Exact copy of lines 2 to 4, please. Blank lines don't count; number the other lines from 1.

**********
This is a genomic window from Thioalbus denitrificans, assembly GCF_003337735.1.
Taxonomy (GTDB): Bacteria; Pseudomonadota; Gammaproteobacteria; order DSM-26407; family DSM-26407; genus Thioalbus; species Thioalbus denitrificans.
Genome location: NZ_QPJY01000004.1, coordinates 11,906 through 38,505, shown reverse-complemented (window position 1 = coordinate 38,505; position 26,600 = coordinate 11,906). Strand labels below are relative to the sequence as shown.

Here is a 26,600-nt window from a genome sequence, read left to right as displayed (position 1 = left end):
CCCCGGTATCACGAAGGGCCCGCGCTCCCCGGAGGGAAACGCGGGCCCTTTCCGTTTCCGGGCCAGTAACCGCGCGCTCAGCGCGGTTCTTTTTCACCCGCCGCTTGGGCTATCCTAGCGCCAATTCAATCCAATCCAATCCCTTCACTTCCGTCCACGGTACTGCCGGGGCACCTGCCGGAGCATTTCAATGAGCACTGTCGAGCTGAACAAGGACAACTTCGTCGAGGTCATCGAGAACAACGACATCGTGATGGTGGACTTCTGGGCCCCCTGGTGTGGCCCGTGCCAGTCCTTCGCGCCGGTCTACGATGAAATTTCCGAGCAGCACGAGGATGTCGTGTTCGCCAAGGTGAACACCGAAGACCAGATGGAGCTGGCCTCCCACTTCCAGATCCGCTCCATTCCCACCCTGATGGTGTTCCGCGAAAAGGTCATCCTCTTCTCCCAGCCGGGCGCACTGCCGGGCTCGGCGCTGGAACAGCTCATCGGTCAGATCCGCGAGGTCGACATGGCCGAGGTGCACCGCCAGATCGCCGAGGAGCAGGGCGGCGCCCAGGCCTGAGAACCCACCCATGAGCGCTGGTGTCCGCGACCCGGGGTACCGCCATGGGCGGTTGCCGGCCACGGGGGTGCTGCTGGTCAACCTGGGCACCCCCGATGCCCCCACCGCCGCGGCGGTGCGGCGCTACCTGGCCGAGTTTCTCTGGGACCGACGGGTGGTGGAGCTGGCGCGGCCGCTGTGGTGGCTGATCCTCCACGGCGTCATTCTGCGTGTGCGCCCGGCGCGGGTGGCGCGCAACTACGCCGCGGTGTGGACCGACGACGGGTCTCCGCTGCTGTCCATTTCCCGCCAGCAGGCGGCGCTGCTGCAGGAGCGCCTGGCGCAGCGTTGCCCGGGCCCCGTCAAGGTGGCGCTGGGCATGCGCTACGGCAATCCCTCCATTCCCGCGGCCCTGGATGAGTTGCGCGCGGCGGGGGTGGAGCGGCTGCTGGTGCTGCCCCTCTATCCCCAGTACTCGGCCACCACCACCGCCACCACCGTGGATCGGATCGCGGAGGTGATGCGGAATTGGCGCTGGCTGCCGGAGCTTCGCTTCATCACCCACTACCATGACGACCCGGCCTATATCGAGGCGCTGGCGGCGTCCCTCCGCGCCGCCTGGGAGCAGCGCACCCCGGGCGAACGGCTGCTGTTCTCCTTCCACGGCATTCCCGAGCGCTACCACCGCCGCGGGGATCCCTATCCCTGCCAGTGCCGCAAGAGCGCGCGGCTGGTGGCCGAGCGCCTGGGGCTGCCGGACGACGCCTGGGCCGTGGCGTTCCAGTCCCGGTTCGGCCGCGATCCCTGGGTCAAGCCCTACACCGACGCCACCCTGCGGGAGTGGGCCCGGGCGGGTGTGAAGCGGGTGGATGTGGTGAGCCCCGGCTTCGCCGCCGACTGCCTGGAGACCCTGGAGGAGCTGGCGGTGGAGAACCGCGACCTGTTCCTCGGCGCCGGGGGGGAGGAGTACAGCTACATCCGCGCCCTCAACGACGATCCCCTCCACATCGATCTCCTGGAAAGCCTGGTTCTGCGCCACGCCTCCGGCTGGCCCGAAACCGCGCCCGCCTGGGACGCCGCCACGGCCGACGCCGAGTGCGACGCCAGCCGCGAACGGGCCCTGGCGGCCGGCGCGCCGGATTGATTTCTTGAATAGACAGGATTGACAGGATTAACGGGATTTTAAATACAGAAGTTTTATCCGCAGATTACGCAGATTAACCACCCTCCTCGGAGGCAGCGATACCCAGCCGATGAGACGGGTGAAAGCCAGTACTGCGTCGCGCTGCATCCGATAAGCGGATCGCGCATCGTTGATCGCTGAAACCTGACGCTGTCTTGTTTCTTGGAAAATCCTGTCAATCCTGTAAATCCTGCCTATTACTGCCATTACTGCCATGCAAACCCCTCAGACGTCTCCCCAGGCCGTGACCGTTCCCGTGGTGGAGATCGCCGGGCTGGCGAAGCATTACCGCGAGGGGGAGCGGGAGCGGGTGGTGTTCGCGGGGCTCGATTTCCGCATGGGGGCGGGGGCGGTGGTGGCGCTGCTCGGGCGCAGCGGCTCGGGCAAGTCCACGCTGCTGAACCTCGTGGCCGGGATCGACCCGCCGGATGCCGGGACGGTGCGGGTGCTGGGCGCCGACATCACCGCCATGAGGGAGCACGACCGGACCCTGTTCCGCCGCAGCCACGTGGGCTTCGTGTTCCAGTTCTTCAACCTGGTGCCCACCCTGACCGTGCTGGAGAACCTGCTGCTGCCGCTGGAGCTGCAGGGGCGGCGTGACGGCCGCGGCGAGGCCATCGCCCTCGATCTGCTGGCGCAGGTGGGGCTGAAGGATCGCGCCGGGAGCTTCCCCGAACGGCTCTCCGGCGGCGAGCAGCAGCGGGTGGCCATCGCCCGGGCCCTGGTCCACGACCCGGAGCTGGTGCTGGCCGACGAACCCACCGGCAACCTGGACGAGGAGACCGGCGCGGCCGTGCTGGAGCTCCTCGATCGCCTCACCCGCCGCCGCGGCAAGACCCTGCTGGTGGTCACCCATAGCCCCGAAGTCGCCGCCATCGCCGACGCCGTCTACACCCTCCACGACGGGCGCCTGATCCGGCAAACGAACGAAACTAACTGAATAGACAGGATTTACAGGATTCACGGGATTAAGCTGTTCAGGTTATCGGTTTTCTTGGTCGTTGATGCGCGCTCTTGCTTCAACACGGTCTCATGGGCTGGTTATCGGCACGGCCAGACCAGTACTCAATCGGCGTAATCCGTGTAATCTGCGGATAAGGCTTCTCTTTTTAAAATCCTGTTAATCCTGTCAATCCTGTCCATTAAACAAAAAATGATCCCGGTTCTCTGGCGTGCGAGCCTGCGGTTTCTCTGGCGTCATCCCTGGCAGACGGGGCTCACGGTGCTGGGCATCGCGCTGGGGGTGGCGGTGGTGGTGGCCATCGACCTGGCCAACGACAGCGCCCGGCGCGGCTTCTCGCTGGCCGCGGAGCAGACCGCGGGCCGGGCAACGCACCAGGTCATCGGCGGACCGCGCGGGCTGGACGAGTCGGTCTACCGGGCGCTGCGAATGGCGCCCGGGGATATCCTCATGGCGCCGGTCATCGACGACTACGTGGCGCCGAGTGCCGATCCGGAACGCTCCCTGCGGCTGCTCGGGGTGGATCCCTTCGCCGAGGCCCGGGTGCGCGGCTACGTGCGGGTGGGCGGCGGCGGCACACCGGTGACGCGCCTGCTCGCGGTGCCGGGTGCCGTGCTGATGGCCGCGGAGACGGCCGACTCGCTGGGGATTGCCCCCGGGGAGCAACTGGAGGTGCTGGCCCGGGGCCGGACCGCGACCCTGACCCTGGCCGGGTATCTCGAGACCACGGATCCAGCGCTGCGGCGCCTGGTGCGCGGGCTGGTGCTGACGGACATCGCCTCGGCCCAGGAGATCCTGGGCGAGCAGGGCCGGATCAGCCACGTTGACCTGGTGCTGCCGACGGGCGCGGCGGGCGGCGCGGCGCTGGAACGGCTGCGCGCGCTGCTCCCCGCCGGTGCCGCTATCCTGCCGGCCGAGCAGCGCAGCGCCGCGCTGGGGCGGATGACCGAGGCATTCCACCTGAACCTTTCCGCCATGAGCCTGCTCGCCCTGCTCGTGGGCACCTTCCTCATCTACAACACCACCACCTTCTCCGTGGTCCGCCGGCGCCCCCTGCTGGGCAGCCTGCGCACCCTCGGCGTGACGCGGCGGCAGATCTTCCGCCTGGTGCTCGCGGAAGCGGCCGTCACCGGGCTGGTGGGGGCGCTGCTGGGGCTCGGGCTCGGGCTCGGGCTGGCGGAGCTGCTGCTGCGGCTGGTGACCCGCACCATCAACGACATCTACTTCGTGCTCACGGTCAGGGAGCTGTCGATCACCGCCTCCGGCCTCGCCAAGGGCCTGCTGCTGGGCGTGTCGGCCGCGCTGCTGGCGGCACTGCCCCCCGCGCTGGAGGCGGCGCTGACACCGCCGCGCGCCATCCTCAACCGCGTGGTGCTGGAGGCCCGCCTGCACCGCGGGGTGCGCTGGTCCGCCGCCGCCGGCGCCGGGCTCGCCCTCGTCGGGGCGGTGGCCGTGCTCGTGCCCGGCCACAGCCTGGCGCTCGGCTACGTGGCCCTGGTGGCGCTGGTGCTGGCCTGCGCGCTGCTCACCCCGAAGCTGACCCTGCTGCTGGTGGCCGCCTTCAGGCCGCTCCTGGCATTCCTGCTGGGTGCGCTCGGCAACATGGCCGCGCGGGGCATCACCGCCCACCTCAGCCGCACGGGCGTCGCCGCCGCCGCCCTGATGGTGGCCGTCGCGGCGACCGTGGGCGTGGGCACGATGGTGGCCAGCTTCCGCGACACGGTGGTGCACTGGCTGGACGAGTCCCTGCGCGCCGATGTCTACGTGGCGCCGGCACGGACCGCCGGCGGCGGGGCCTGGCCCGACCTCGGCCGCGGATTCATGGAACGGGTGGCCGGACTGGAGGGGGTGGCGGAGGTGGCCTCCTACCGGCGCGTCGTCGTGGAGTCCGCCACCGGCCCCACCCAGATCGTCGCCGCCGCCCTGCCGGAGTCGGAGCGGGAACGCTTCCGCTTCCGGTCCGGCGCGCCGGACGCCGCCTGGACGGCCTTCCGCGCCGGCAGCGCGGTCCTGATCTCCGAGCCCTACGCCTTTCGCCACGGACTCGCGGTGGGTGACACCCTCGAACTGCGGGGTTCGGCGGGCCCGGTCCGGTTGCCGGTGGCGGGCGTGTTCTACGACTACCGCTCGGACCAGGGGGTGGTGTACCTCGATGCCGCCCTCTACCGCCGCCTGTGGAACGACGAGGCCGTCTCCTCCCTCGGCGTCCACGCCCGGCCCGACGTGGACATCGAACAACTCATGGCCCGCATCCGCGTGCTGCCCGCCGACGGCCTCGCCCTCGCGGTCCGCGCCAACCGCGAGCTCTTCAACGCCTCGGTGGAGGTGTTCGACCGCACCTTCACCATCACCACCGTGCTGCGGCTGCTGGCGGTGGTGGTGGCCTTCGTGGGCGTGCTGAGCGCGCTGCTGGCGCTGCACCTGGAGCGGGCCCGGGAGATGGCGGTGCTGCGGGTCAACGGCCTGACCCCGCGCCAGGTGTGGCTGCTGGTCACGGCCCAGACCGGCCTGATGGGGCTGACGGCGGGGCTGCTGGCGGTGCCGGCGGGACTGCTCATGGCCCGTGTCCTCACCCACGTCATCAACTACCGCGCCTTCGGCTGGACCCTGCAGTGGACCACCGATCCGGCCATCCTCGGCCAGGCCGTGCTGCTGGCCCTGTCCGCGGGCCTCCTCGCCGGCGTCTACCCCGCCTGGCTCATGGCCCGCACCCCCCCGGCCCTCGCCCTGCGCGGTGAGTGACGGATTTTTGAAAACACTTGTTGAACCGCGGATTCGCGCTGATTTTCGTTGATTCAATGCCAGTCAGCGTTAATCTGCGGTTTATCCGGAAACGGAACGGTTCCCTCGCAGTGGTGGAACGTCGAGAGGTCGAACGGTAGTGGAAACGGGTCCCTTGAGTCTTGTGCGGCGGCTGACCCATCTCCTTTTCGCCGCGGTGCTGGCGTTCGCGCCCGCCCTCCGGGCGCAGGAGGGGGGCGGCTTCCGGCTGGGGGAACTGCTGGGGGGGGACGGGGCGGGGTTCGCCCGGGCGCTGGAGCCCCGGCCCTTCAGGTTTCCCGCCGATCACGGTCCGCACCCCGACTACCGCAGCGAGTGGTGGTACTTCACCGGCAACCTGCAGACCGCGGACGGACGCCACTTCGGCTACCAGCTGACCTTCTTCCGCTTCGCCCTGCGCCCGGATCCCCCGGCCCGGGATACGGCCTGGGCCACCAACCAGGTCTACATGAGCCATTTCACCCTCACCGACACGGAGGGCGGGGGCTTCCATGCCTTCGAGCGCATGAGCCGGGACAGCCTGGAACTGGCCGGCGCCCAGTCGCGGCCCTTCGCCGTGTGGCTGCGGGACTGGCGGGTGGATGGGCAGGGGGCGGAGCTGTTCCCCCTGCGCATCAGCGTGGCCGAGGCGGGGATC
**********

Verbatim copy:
Taxonomy (GTDB): Bacteria; Pseudomonadota; Gammaproteobacteria; order DSM-26407; family DSM-26407; genus Thioalbus; species Thioalbus denitrificans.
Genome location: NZ_QPJY01000004.1, coordinates 11,906 through 38,505, shown reverse-complemented (window position 1 = coordinate 38,505; position 26,600 = coordinate 11,906). Strand labels below are relative to the sequence as shown.

Here is a 26,600-nt window from a genome sequence, read left to right as displayed (position 1 = left end):